E.V.'s testimony confirmed the disparity in the count but apparently was overlooked because E.V. actually checked the playground after the children came in. The difference in the head count going out and coming in was not a clear indication of a missing child because parents were allowed to pick-up their children from the playground. Theoretically, they should have been signed out, but it was not until after this incident that the policy was tightened. E.V. was remorseful and contrite and her testimony convinced the undersigned that she was truly sorry about the incident, accepted responsibility for it, and was still somewhat haunted by it. She impressed me as a teacher who would be quite dedicated to the children in her charge and would not intentionally or willingly expose them to harm.
Shortly after Sarah was back in the gymnasium her mother picked her up, examined her for injury and reported none. Nzekwu determined through his investigation that Sarah was alone in the playground for approximately twenty-five minutes.
I FIND as a matter of FACT that Sarah was left in the small fenced-in playground for approximately twenty-five minutes. She received no injuries as a result of being left behind. Her exposure to danger was limited in that she was left in a fenced-in playground in a residential area in plain view of several neighbors. The length of time she could have been unattended in the fenced-in playground was short, for her mother was picking her up and in fact arrived shortly after she was retrieved from the playground.
Based on these findings, the ALJ referenced G.S. v. Department of Human Services, 157 N.J. 161 (1999), and held that E.V's conduct could not be considered neglect because her conduct was not deliberate and she could not have foreseen that her conduct was likely to result in injury. The ALJ emphasized that "no physical harm came to the child." In addition, the ALJ commented that "[t]here was no proof submitted nor could there be any proof inferred that the leaving of Sarah in the playground for twenty-five minutes would be 'likely to cause death or serious or protracted disfigurement or protracted loss or impairment of the function of any bodily organ.'" The ALJ also reasoned that the risk to the child could not be considered substantial or ongoing, even though she was left on the playground unsupervised and unattended.
The matter was submitted to defendant agency for review and final decision. The Executive Director of Community Services, the person designated to review and render a final decision, adopted the findings of fact rendered by the ALJ but expressed her concern that the ALJ placed undue emphasis on the effect, i.e. placement on the Central Registry, of the ultimate finding that E.V. neglected the child in her care. She also disagreed with the ALJ's analysis of the legal implications of his findings. In assessing the implications drawn by the ALJ, the Executive Director stated:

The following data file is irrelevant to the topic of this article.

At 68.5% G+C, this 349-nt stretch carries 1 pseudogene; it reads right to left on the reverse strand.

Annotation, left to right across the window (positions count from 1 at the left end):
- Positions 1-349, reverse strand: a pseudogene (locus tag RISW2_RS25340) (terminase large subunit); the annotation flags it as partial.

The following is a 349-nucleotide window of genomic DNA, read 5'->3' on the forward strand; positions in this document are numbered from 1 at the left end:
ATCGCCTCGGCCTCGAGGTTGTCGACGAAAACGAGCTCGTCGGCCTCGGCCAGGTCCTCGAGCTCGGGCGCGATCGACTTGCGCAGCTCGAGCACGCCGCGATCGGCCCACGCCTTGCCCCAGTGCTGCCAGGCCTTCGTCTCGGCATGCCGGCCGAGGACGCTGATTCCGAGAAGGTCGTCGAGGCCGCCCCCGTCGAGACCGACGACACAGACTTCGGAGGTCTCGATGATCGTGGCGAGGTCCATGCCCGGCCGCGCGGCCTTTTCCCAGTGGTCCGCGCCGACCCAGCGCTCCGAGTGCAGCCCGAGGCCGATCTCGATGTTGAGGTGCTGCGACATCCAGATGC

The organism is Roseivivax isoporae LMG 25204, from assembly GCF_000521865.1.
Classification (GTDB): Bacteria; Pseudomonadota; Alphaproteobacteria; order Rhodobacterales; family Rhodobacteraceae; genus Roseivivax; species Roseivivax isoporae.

This incident involves a situation in which E.V., the daycare provider responsible for an eighteen (18) month old YMCA Daycare class, left an eighteen (18) month old girl outside in the playground unattended for twenty-five (25) minutes, after conducting a head-count and faulty search of the playground. Many aspects of the factual scenario, as found by the ALJ, trouble me. E.V. testified that she completed a headcount, realized that the headcount was short, and that she was not concerned that Sarah was missing because the child might have been picked up by her parent. Nevertheless, despite the fact that the headcount demonstrated that a child was missing, despite the fact E.V. did not see Sarah's parent pick her up, and despite the fact that E.V. failed to see the child when she searched the playground, E.V. was not concerned enough about Sarah's whereabouts to check to see if her parent had indeed picked the child up or whether the child was indeed missing. It was only by the good grace of a neighborhood child, who entered the playground and retrieved Sarah, that the toddler was returned to supervision twenty-five (25) minutes later, and it was only after this neighborhood child returned Sarah that the YMCA Daycare administrator became aware that Sarah was missing. Upon completion of a short head count and the realization that a child was unaccounted for, E.V. should have begun a search for the child, possibly contacting the administrator for assistance. Her failure to take any action regarding a missing child suggests a shocking indifference on E.V.'s part as to the whereabouts and well-being of an eighteen (18) month [old] child in her charge.